Don't confuse risk awareness with risk aversion

A few people close to me have formed the impression that, because I'm interested in (or perhaps obsessed with?) risk and risk management, I'm "risk averse". 

If I'm constantly looking at risks, I must be risk averse, right? 

Not entirely. 

Having an eye for risk doesn't make you risk averse. It helps you take risks with open eyes. In fact, it's likely to make you more clear minded and sophisticated about the risks you take.

It's true that risk awareness makes me more conservative in some areas of my life. But risk awareness also encourages me to be more risk (and reward) seeking in relation to certain arenas of my life than others:

  • On several occasions, I've resigned from good positions without having another role lined up. Many people would never take that risk. In each case it has worked out very positively for me. 
  • I invest my financial assets aggressively because I'm confident that, in my position, the long-term rewards outweigh the risks, and that I'm taking all of the necessary steps to minimise the risks. (For example, diversifying and keeping fees as low as possible.)
  • I'm writing a blog and expressing opinions that may come back to bite me, because I think the benefits outweigh the risks. 
  • I've been known to take certain types of social risks that many others don't, because I know that the downside is usually much less than we're wired to perceive, and the upside is potentially great.

It's true, I'm "risk averse" in certain domains compared to other people. And there are risks that I simply refuse to take - particular those that have the potential for catastrophic ruin.

And temperamentally, I probably am fairly conservative when I'm low on energy or haven't given much thought to something. 

But there are many domains where I'm "risk seeking" in way that that many others aren't.

Part of this is because I understand that "risk" doesn't relate to any single option. Risk is inherent with any decision we make. Including decisions not to do anything.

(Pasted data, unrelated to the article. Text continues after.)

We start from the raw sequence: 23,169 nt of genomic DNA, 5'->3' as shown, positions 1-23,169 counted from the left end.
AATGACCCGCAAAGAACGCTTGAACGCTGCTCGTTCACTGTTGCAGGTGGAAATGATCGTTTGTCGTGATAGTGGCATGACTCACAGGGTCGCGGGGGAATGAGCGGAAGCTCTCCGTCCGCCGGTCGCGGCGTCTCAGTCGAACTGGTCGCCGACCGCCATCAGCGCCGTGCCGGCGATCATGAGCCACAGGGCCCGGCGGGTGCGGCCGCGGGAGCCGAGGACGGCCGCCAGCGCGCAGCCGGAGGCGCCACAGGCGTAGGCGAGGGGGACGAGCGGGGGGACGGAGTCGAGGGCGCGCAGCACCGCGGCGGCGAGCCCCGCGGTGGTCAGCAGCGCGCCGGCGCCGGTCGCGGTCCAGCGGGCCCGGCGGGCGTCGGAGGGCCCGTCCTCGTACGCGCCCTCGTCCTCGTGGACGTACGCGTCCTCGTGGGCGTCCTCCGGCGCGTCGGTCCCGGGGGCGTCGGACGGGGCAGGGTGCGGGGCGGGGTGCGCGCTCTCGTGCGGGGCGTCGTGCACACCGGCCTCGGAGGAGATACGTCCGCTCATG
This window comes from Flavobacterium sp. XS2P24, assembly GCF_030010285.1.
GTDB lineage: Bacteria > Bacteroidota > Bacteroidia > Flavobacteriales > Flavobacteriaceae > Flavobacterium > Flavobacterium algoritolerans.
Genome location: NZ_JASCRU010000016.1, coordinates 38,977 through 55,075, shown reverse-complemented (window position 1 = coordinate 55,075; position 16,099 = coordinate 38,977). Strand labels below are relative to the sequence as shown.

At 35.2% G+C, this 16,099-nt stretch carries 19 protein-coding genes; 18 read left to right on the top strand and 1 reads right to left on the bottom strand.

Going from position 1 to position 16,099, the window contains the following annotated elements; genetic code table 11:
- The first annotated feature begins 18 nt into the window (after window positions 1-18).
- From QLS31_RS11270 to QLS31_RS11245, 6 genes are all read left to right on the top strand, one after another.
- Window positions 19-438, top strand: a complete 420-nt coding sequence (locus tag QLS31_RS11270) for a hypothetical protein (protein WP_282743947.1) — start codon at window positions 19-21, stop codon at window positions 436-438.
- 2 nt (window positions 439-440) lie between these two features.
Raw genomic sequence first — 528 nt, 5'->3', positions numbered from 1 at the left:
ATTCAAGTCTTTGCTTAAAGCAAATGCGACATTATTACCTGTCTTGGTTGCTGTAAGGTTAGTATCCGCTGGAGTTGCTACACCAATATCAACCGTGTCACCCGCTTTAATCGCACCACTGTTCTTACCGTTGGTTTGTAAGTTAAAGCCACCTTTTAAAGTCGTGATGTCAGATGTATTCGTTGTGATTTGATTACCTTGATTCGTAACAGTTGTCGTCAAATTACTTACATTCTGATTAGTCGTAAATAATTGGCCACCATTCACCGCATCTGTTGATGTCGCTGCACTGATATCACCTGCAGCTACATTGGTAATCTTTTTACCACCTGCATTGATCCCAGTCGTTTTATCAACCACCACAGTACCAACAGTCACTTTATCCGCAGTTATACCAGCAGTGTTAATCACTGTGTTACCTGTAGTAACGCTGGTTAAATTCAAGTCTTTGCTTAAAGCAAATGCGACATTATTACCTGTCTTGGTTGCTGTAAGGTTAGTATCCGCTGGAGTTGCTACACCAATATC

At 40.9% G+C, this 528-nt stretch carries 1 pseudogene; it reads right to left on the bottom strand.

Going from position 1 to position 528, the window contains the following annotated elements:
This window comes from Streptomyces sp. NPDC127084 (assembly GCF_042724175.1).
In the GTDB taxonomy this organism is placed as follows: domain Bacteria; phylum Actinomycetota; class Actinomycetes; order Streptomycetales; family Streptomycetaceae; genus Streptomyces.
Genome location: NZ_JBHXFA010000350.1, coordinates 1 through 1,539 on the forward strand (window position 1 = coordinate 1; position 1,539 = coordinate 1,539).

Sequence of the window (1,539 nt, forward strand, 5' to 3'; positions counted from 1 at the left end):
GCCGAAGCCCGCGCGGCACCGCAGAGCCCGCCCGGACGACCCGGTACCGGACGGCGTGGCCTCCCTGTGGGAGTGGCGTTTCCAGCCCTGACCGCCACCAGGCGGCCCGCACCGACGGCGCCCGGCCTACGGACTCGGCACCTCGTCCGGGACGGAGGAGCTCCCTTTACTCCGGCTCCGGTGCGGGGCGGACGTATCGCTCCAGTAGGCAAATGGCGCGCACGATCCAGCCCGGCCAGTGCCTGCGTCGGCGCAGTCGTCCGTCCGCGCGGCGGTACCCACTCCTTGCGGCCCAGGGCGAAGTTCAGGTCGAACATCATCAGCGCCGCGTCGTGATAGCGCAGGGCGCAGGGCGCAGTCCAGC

A key reason for this is because I try to keep my eyes open to uncertainty and the potential for downside and upside in a given situation. 

Related:


A quick qualification regarding being "risk averse". Anyone in their right mind is risk averse. No one wants to put anything at risk if there's nothing to gain. The question is the degree to which we are risk averse. We all stand at our own position on the spectrum in terms of our tolerance for the risks we are prepared to take for a given reward.

Sonnie Bailey

Sonnie is the founder and principal of Fairhaven Wealth.

Before founding Fairhaven Wealth, Sonnie worked in the legal and financial services industries for over a decade.

Sonnie first became involved with financial advice as a specialist financial services lawyer. For many years, he was an “adviser of advisers”, reviewing thousands of advice files prepared by hundreds of financial advisers, and providing feedback in relation to the quality and appropriateness of advice; industry best practice; risk management; and regulatory compliance. He has published work in industry publications and spoken at various financial advice conferences.

Sonnie has also worked with banks, investment management firms, insurers, and derivatives providers.

Sonnie has worked as a private client lawyer, focusing on succession, estate planning and trusts. He ran his own legal firm in Australia before relocating to New Zealand. He has also acted in independent trustee and company director positions.

Sonnie is passionate about helping people achieve their goals and manage the risks to which they are exposed.

He has written extensively on his blog, New Zealand Wealth and Risk, which can be found at www.wealthandrisk.nz.

Sonnie is married to his wonderful wife Chrissy, and has two young children, Ben and Anna.